Farm491 announces 3 news start-up mentors

Three diverse and highly accomplished entrepreneurs have joined Farm491 as business advisors to the incubation hub’s start-up companies.

The trio are, serial entrepreneur, Ben Jones, co-founder of the snack-maker, Graze and Tails, a bespoke, subscription-based dog food supplier – Graze was founded in 2009 and now employs 175 people with a turnover of £54 million.

James Waltham is a fresh-produce specialist with a background in farming and board-level management and Christopher Horne is an international entrepreneur with a strong track-record in agritech.

Christopher Horne’s global experience is in investment and marketing agritech companies puts him in a strong position to comment on the UK’s position in global agritech, he described the UK as one of the top countries in Europe for creating agritech start-ups and for attracting investment into these embryonic businesses.

He said:

At present the UK has around 300 businesses in the agritech space, which has created a strong ecosystem for the sector.

“These young businesses are supported by strong science and adopted by a ready population of very progressive farmers, advisors and agribusinesses.”

He added, however, that the agritech space is fragmented.

“From my experience globally, Farm491 is unique in that it addresses this fragmentation through community-building of member businesses active in the sector, as well as its incubation support of new start-ups.

“The environment is not the pressured and typical hot-house that you see with investor-driven accelerator programmes, but rather a friendly, strongly networked ecosystem.”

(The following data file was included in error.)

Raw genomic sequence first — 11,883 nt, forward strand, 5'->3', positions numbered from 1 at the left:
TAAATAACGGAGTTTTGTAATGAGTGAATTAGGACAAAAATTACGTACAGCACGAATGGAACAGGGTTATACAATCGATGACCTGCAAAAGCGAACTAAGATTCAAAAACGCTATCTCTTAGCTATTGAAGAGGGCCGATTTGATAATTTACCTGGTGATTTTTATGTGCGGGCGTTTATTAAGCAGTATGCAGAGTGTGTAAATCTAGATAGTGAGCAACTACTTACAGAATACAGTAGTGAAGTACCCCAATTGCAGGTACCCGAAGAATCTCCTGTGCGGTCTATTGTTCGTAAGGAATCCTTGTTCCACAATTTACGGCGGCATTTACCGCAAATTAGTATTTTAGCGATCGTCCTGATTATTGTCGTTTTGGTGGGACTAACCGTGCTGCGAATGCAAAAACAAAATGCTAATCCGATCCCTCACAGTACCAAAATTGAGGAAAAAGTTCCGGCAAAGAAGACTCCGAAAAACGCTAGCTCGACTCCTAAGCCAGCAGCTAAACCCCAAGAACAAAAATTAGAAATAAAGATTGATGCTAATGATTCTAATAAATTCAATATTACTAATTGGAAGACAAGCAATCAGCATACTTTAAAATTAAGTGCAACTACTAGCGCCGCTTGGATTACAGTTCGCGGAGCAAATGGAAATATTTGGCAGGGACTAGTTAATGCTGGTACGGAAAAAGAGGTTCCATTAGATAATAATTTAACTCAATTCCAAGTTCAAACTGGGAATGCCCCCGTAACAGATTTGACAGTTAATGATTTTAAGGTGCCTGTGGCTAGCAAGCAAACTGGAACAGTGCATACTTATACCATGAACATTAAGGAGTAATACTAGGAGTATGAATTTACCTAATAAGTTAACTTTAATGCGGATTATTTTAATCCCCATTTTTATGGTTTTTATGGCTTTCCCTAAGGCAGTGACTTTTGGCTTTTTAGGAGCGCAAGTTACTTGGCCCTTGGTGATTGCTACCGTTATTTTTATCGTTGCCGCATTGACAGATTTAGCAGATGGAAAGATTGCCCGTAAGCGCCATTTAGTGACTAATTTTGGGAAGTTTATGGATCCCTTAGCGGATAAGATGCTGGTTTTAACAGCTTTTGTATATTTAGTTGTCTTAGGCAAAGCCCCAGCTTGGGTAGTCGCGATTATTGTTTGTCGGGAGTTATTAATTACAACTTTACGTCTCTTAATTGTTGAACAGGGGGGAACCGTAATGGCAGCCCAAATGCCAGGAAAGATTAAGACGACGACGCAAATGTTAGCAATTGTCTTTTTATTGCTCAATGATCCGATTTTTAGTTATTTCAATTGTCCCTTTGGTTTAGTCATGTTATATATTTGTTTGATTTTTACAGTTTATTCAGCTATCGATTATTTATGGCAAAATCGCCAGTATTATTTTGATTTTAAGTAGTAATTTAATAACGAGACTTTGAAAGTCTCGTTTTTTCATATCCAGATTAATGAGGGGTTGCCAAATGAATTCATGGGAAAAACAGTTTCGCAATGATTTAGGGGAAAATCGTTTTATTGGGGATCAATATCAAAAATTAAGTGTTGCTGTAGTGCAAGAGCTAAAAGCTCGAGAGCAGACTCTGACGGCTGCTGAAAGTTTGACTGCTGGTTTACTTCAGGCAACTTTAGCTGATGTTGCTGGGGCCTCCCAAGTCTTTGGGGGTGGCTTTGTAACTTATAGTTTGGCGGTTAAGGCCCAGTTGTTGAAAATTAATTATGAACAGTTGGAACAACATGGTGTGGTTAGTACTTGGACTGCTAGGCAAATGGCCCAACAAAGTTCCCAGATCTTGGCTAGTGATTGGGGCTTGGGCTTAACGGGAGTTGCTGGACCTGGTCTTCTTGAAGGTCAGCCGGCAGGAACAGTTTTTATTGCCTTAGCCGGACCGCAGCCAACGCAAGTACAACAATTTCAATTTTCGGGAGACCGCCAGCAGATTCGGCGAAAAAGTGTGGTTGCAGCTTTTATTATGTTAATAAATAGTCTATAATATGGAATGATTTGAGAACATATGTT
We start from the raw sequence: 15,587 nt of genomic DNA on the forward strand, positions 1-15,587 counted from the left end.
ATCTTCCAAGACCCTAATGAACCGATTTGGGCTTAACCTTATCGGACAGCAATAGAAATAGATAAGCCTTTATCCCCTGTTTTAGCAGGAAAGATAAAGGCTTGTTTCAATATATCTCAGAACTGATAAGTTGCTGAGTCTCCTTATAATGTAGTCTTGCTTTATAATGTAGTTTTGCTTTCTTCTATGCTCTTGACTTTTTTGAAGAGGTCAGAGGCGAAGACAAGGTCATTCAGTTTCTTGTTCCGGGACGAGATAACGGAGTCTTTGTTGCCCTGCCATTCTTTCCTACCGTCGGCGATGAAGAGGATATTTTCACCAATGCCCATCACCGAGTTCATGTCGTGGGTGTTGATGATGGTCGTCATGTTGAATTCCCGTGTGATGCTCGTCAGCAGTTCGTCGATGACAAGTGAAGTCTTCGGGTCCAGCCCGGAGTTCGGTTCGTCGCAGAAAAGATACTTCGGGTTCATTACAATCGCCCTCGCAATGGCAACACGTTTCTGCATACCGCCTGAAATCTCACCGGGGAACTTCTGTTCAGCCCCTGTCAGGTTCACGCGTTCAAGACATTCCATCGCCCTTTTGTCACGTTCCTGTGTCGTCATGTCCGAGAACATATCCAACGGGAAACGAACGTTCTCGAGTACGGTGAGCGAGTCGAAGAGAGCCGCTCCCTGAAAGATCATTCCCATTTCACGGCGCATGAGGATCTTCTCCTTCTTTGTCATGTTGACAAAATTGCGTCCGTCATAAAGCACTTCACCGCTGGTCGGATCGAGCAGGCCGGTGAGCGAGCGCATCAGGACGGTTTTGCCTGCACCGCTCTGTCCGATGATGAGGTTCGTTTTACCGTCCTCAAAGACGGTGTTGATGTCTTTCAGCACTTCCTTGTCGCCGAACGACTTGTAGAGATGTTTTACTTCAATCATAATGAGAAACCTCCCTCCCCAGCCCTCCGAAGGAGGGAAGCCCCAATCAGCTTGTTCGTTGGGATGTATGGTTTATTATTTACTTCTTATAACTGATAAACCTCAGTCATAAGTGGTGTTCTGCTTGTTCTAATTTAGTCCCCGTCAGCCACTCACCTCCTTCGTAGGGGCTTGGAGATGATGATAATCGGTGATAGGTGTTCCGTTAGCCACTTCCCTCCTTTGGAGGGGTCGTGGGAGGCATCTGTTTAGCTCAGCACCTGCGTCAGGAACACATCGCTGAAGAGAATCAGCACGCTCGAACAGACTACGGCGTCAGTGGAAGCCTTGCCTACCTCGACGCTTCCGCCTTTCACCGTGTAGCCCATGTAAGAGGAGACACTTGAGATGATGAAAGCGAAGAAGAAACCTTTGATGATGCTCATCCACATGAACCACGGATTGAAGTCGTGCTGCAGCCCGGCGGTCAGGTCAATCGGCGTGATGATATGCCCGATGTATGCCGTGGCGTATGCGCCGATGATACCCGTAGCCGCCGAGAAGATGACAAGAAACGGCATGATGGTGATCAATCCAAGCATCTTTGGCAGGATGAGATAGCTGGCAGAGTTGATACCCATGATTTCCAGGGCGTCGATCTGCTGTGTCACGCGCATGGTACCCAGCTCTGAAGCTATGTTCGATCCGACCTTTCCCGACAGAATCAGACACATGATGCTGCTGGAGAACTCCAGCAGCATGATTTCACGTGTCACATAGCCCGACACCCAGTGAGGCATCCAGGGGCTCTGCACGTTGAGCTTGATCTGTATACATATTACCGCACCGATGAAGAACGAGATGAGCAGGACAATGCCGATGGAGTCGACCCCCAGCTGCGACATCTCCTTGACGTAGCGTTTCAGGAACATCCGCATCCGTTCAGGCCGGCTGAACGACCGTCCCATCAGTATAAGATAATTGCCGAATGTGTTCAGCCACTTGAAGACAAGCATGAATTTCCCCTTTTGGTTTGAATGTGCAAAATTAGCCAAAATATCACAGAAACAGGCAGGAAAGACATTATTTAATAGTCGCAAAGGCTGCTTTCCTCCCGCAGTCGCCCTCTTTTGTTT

Increasing food security

Horne’s insight into the focus for the UK’s agritech ‘scene’ is in increasing food security, more sustainable crop production, water use reduction, novel farming, including vertical systems, meat-alternative protein production and soil health improvement.

He said that the three Farm491 start-ups he is mentoring are involved in regenerative agriculture and carbon capture, another in land-based aquaculture – UK-grown prawns and shrimp – and a crop science business.

These young businesses need a wide range of business support, including taking a product from a lab into production, advising entrepreneurs with no farming background on the fundamentals of on-farm use and preparing businesses to become ‘investment-ready’; and they need personal support – establishing a start-up can be a lonely thing to do.

Looking to the future, Horne described the UK agritech sector as one with “huge potential”.

“It’s a long and tricky path to take a start-up to market, and to get the sector to adopt your technology and to plug the gaps between technologies, but the opportunity is huge.”